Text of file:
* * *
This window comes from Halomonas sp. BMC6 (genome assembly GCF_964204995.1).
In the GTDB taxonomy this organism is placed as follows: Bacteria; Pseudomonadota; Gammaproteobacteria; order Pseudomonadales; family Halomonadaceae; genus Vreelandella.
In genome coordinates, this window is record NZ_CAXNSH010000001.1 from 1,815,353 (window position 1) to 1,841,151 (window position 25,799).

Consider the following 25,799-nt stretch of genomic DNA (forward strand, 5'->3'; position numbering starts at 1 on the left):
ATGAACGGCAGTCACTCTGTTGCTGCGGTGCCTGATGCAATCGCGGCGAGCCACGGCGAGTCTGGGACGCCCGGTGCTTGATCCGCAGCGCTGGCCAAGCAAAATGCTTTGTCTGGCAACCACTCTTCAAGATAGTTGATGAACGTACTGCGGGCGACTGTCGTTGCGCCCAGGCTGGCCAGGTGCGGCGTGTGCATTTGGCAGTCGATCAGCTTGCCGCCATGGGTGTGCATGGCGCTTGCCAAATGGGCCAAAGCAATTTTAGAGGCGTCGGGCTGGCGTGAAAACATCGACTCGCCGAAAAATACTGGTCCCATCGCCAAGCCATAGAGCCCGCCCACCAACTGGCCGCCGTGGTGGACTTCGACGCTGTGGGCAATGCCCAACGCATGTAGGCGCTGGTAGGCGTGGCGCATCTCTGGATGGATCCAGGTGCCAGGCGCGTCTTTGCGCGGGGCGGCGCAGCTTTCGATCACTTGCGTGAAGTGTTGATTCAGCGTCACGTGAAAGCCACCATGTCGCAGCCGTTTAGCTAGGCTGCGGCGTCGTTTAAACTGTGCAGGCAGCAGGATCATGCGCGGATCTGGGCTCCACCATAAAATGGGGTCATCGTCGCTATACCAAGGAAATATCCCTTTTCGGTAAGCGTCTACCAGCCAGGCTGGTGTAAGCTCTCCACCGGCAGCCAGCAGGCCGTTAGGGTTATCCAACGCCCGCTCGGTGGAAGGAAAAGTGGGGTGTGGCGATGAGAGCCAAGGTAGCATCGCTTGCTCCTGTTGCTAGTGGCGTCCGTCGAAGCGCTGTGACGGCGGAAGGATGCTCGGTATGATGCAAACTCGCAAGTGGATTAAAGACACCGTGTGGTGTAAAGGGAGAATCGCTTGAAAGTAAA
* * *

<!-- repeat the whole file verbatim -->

This window comes from Halomonas sp. BMC6 (genome assembly GCF_964204995.1).
In the GTDB taxonomy this organism is placed as follows: Bacteria; Pseudomonadota; Gammaproteobacteria; order Pseudomonadales; family Halomonadaceae; genus Vreelandella.
In genome coordinates, this window is record NZ_CAXNSH010000001.1 from 1,815,353 (window position 1) to 1,841,151 (window position 25,799).

Consider the following 25,799-nt stretch of genomic DNA (forward strand, 5'->3'; position numbering starts at 1 on the left):
ATGAACGGCAGTCACTCTGTTGCTGCGGTGCCTGATGCAATCGCGGCGAGCCACGGCGAGTCTGGGACGCCCGGTGCTTGATCCGCAGCGCTGGCCAAGCAAAATGCTTTGTCTGGCAACCACTCTTCAAGATAGTTGATGAACGTACTGCGGGCGACTGTCGTTGCGCCCAGGCTGGCCAGGTGCGGCGTGTGCATTTGGCAGTCGATCAGCTTGCCGCCATGGGTGTGCATGGCGCTTGCCAAATGGGCCAAAGCAATTTTAGAGGCGTCGGGCTGGCGTGAAAACATCGACTCGCCGAAAAATACTGGTCCCATCGCCAAGCCATAGAGCCCGCCCACCAACTGGCCGCCGTGGTGGACTTCGACGCTGTGGGCAATGCCCAACGCATGTAGGCGCTGGTAGGCGTGGCGCATCTCTGGATGGATCCAGGTGCCAGGCGCGTCTTTGCGCGGGGCGGCGCAGCTTTCGATCACTTGCGTGAAGTGTTGATTCAGCGTCACGTGAAAGCCACCATGTCGCAGCCGTTTAGCTAGGCTGCGGCGTCGTTTAAACTGTGCAGGCAGCAGGATCATGCGCGGATCTGGGCTCCACCATAAAATGGGGTCATCGTCGCTATACCAAGGAAATATCCCTTTTCGGTAAGCGTCTACCAGCCAGGCTGGTGTAAGCTCTCCACCGGCAGCCAGCAGGCCGTTAGGGTTATCCAACGCCCGCTCGGTGGAAGGAAAAGTGGGGTGTGGCGATGAGAGCCAAGGTAGCATCGCTTGCTCCTGTTGCTAGTGGCGTCCGTCGAAGCGCTGTGACGGCGGAAGGATGCTCGGTATGATGCAAACTCGCAAGTGGATTAAAGACACCGTGTGGTGTAAAGGGAGAATCGCTTGAAAGTAAA